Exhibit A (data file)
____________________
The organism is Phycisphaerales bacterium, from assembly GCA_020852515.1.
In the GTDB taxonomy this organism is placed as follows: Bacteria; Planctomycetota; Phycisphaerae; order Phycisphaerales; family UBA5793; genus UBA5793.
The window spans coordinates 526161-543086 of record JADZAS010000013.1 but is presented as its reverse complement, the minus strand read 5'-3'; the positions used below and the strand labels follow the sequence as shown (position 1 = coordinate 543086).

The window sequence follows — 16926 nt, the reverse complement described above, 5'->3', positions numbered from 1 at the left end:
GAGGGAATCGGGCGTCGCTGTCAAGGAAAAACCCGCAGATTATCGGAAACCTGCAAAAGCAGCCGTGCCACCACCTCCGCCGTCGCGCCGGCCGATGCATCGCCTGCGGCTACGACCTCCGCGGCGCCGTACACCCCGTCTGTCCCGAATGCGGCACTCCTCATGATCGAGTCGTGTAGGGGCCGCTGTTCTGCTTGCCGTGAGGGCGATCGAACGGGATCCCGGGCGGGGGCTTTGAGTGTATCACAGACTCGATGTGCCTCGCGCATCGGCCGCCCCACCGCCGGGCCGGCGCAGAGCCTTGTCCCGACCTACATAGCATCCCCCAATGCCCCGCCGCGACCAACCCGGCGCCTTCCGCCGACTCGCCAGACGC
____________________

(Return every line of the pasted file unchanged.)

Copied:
The organism is Phycisphaerales bacterium, from assembly GCA_020852515.1.
In the GTDB taxonomy this organism is placed as follows: Bacteria; Planctomycetota; Phycisphaerae; order Phycisphaerales; family UBA5793; genus UBA5793.
The window spans coordinates 526161-543086 of record JADZAS010000013.1 but is presented as its reverse complement, the minus strand read 5'-3'; the positions used below and the strand labels follow the sequence as shown (position 1 = coordinate 543086).

The window sequence follows — 16926 nt, the reverse complement described above, 5'->3', positions numbered from 1 at the left end:
GAGGGAATCGGGCGTCGCTGTCAAGGAAAAACCCGCAGATTATCGGAAACCTGCAAAAGCAGCCGTGCCACCACCTCCGCCGTCGCGCCGGCCGATGCATCGCCTGCGGCTACGACCTCCGCGGCGCCGTACACCCCGTCTGTCCCGAATGCGGCACTCCTCATGATCGAGTCGTGTAGGGGCCGCTGTTCTGCTTGCCGTGAGGGCGATCGAACGGGATCCCGGGCGGGGGCTTTGAGTGTATCACAGACTCGATGTGCCTCGCGCATCGGCCGCCCCACCGCCGGGCCGGCGCAGAGCCTTGTCCCGACCTACATAGCATCCCCCAATGCCCCGCCGCGACCAACCCGGCGCCTTCCGCCGACTCGCCAGACGC